Today, the International Day of the Girl Child celebrates girls around the world, while drawing attention to the need to address the challenges girls face and to promote girls’ empowerment and the fulfilment of their human rights.
Over time, progress has been made to advance girls rights around the world, but this International Day of the Girl Child comes at turbulent times, with the world facing the rising challenges of forced displacement, climate change and violent extremism.
According to the United Nations, whether caused by armed conflict or natural disaster, humanitarian crises always hurt women and girls the most, “accounting for more than 75 percent of the refugees and displaced persons at risk from war, famine, persecution and natural disaster. They are also vulnerable to sexual abuse and exploitation, during conflicts and in refugee camps”.
This year’s theme – “EmPOWER girls: emergency response and resilience planning”- marks the beginning of a year-long commitment to promote the protection of girls from conflict and violence and to strengthen their resilience, while ensuring their full participation in mediation and negotiation processes.
On December 19, 2011, United Nations General Assembly adopted Resolution 66/170 to declare October 11 as the International Day of the Girl Child, to recognize girls’ rights and the unique challenges girls face around the world.
Over the last 15 years, the global community has made significant progress in improving the lives of girls during early childhood. However, there has been insufficient investment in addressing the challenges girls face when they enter the second decade of their lives.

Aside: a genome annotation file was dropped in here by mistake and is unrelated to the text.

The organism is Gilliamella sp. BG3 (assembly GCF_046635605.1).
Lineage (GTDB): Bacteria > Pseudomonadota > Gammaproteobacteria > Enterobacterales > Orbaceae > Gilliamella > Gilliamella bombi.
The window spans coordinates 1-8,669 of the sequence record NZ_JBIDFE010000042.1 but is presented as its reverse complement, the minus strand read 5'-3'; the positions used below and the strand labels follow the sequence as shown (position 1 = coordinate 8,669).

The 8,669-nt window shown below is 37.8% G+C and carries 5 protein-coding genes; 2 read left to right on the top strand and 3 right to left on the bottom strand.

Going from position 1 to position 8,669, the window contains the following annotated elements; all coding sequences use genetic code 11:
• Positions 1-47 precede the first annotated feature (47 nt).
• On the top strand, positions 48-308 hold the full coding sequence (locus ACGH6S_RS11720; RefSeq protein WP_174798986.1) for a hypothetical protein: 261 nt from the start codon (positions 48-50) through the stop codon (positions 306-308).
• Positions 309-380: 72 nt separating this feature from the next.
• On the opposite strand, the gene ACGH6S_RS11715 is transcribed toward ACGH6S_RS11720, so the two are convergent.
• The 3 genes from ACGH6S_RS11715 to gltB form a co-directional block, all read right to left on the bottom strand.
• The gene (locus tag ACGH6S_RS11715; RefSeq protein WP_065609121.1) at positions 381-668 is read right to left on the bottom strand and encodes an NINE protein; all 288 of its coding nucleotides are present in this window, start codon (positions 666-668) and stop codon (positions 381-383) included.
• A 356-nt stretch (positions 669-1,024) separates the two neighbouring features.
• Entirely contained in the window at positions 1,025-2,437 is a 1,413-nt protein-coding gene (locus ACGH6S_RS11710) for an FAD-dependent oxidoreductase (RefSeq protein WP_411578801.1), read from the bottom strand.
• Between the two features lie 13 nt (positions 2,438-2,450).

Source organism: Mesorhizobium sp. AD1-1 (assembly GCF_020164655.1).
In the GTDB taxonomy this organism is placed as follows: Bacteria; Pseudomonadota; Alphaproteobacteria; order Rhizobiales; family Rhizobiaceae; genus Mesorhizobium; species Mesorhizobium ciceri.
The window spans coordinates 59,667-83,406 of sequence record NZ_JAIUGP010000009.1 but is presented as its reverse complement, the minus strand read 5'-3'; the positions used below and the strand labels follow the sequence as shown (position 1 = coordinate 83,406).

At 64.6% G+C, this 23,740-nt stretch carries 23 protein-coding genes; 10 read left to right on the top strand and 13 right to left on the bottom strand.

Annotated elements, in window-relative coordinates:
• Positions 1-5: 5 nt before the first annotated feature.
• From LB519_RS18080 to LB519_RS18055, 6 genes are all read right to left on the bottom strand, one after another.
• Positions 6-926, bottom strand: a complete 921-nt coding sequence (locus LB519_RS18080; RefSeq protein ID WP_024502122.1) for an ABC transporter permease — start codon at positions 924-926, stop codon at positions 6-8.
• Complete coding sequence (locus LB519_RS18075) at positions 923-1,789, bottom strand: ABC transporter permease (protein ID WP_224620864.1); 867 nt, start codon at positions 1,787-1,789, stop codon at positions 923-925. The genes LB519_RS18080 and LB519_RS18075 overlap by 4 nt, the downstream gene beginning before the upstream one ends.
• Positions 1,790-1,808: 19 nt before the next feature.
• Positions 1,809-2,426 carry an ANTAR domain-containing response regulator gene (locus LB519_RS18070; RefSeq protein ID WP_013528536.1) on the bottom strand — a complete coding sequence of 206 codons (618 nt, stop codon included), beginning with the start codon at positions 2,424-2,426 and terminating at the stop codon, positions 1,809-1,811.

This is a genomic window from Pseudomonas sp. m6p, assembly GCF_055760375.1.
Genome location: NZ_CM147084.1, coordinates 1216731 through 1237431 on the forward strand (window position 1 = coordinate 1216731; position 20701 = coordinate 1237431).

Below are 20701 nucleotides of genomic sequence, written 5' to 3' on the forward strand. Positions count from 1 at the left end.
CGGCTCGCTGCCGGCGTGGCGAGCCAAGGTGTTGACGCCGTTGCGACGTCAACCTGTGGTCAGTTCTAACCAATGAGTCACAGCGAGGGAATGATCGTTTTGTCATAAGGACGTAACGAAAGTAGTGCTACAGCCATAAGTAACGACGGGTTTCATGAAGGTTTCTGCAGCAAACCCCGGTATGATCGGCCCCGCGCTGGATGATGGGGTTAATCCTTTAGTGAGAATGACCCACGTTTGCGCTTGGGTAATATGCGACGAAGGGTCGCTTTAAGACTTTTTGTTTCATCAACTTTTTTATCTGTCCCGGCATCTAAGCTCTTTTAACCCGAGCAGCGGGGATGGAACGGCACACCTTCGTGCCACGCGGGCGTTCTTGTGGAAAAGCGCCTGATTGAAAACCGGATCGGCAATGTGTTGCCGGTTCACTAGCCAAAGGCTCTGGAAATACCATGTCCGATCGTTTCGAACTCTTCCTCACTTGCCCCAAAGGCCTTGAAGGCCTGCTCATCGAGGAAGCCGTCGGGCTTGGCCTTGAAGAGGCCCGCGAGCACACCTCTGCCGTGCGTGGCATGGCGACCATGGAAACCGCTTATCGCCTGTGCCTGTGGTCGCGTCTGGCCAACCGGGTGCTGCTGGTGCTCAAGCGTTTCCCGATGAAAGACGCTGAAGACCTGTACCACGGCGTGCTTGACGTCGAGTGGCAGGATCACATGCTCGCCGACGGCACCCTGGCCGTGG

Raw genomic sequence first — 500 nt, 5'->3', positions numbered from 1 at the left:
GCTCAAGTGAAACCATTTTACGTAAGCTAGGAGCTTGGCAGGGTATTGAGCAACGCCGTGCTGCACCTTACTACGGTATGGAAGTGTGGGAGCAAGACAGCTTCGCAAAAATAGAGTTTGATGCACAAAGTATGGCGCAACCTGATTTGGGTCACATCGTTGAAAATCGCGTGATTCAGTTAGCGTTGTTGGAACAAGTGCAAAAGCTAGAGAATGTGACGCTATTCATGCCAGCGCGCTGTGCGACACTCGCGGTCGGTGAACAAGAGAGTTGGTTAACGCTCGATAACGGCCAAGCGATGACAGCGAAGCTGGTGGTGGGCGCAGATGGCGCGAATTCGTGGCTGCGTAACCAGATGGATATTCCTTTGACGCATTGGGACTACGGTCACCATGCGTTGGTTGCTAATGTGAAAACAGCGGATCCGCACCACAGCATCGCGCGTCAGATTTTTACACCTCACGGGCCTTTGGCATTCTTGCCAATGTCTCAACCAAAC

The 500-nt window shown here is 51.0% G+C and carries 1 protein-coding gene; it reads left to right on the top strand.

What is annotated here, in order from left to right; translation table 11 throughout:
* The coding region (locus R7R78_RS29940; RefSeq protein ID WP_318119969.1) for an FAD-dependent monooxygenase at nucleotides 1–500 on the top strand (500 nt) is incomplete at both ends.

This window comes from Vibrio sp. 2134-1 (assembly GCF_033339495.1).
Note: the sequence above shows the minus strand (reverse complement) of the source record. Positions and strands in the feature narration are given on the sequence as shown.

“This includes obtaining quality secondary and higher education, avoiding child marriage, receiving information and services related to puberty and reproductive health, and protecting themselves against unwanted pregnancy, sexually transmitted disease and gender-based violence.” Says Director-General of UNESCO, Irina Bokova.
In Canada and around the world, far too many girls are subjected to sexual and gender-based violence, and struggle to get the quality education, health care, and economic opportunities they need.
But, according to a statement today by Prime Minister Justin Trudeau, advancing girls’ rights is a top priority for the Government, which has made empowering women and girls a focus in Canada’s international aid.
“At home, we are supporting schools and early childhood education, health care, and jobs and skills training”, says Trudeau, “Investments that help girls and young women get the support and opportunities they need”.
The PM also says that his government is encouraging young women’s leadership, including on the Prime Minister’s Youth Council. “Young women make up more than half of the council, where they have a strong voice in issues that matter to them and to our country.”